Minutes of the GLCC Meeting Wednesday, March 10, 2021
7:03pm – Call to Order – Paul Kostek
Rain Wise Program – Maddie McCort
Rebates to property owners for having rain gardens or cisterns installed on their property. Collaboration between Seattle Public Utilities and King County.
Looking to stop stormwater runoff. Stormwater and sewage go into one system. During heavy rains, overflow can go into the sound. Rebates cover 80-90% of cost of rain gardens. Rebate covers about 70% of rebates on cisterns.
Regular webinars are available. Next one is coming up in April. https://www.700milliongallons.org/event/plan-a-spring-rain-garden-with-rainwise/
Can check your eligibility at https://www.700milliongallons.org/rainwise/eligibility/
District 6 Discussion – Dan Strauss
Bill – Bringing Business Home. Relax land use code regulation regarding home occupancy businesses. There are many levels of regulation, this is specific to land use. Makes it easier for home based businesses to operate for one year.
Green Lake repaving. Panel and pavement on most areas is complete. More improvements to be made, and then all repaving will be done. Expect work to be done by early summer. West Green Lake Way – a lot of people concerned about the closure there. Was based in part for ongoing construction work. Not a lot of sidewalk around the golf course. One direction is now reopened so that there is access to all ages and abilities to dog park. Southbound. West Green Lake Way will remain closed to northbound traffic.
Metro. With light rail opening, Metro is making changes. New shelters, and real time information displays. New transit islands will increase accessibility. Will not be rerouting busses onto 80th.
Parks Department is working on planning for new community center and pool. Project is continuing to move forward.
Library. Accepting returns, but not curbside pickup. Not doing so now because they don’t have staff. Later this month, some libraries will offer inside service. Curbside pickup is available from Greenwood and Ballard libraries.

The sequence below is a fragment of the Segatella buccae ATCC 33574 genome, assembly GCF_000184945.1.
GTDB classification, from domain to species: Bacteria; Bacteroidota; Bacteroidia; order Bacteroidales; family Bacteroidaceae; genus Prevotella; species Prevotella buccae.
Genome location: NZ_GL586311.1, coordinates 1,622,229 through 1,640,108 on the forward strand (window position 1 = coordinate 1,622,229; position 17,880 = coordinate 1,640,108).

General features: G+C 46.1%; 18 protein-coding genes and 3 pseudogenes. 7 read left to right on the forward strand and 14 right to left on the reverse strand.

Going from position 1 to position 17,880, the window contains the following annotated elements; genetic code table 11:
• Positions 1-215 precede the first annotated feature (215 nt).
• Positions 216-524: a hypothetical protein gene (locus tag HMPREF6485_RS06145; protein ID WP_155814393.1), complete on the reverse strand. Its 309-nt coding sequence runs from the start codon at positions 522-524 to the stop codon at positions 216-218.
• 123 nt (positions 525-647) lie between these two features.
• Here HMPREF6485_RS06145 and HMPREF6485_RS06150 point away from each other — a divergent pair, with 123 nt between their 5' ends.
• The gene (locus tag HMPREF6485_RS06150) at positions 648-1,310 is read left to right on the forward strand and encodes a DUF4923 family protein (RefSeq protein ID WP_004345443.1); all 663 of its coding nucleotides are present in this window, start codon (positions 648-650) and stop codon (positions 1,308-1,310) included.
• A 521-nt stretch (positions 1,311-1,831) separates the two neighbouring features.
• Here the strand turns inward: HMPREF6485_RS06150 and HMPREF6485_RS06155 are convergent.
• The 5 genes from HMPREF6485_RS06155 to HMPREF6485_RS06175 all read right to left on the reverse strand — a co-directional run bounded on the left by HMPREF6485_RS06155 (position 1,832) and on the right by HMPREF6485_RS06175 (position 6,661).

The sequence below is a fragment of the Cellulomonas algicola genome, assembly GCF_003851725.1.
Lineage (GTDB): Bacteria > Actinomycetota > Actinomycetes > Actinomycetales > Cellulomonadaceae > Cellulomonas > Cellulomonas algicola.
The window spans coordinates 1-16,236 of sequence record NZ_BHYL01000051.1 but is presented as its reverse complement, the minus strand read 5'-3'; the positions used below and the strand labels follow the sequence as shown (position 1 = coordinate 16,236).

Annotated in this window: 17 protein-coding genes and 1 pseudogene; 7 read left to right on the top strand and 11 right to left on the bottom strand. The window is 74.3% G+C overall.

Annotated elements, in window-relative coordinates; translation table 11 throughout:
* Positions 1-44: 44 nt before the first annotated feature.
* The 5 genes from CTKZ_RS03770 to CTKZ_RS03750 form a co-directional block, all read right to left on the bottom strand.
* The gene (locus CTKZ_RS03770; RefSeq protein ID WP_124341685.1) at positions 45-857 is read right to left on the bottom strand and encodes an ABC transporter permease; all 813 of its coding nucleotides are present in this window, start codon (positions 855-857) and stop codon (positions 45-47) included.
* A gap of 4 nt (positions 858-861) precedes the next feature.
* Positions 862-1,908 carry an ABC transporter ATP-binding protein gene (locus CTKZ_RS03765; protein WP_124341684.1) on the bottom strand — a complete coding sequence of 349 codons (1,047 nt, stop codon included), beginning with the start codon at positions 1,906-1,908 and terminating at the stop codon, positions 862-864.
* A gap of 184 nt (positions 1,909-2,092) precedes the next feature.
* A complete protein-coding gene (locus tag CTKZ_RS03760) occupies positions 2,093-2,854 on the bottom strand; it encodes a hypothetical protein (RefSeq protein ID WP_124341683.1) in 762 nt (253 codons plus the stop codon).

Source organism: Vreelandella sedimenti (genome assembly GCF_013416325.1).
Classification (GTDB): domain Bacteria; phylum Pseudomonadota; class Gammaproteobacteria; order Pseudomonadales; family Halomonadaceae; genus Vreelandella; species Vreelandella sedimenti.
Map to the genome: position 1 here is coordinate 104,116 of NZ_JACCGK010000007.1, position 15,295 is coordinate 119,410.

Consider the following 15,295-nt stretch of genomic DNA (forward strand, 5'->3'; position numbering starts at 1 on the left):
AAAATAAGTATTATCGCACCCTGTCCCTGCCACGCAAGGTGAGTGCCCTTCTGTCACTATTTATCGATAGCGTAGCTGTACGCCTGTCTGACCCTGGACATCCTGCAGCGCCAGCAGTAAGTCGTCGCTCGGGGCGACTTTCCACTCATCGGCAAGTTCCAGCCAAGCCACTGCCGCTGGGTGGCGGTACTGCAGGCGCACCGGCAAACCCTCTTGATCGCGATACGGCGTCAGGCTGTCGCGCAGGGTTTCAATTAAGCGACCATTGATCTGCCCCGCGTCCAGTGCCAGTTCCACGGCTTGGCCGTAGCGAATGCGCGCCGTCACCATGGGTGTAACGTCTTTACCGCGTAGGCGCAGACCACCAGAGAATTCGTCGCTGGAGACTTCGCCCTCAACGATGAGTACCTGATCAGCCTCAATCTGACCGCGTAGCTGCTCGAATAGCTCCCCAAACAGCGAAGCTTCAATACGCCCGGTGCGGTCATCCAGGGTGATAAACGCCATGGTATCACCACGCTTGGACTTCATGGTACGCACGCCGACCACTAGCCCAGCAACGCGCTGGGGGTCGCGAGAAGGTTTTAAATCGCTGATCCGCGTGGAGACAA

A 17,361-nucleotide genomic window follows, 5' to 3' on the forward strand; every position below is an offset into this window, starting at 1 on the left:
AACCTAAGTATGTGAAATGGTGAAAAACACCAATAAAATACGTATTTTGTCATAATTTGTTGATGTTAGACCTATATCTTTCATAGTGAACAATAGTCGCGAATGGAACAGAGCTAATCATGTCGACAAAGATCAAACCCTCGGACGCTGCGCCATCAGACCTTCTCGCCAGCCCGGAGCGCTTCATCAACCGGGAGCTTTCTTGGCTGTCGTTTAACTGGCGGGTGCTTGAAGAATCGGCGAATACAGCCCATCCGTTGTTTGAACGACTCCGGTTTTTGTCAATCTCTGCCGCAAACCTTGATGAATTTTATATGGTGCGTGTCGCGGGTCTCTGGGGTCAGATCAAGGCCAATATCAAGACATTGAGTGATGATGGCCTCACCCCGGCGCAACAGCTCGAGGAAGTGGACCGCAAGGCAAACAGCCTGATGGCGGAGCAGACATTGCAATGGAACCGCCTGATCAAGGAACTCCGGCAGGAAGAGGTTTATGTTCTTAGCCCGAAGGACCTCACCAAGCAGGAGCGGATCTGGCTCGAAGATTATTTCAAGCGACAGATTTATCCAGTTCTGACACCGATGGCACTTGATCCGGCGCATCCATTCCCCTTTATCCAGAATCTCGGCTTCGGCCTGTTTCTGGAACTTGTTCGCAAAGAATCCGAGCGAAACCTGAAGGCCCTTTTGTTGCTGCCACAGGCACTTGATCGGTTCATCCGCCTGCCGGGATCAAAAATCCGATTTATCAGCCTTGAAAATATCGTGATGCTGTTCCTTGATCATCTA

Homelessness. We’re 11 years in this crisis. Currently in 6th year of this state of emergency. If there are 4000 people living on our streets, we need 4000 places that are safe for people to go. There are 2400 beds open, and there are roughly 4 beds open every night. Seattle is bearing the brunt of a regional issue. Bearing a lot of burden here in Seattle. Need to have places for people to go when we engage with them. Takes about two years to build permanent supportive housing. In short order, also need to give people a place to go. A lot of people are living in groups, and need places to support that.
Would need to spend an additional $100,000,000 year. Might change with how King County is responding. Currently spending $150,000,000 directly on homelessness services. There are also secondary costs. Because we’re not dealing with the root of homelessness. Also tertiary costs.
Park & homelessness. Is there a cap we’ll put it at?
Different styles of encampment removals. Some basic sweeps. When you use programs like Just Care. It means the service providers are working together to help ensure folks get the care they need and don’t return to the area. Don’t have a timeline for you. It’s up to the executive departments to implement funding. Last year, budgeted for two outreach workers.
People are asking about the community centers, pools, when will they reopen?
Need to get new information. Can email back to us. Has been asking regularly.
Minneapolis is spending more money on police. They tried to defund, but found it doesn’t work. Where are things going in terms of revamping police, but still ensuring we have adequate response times.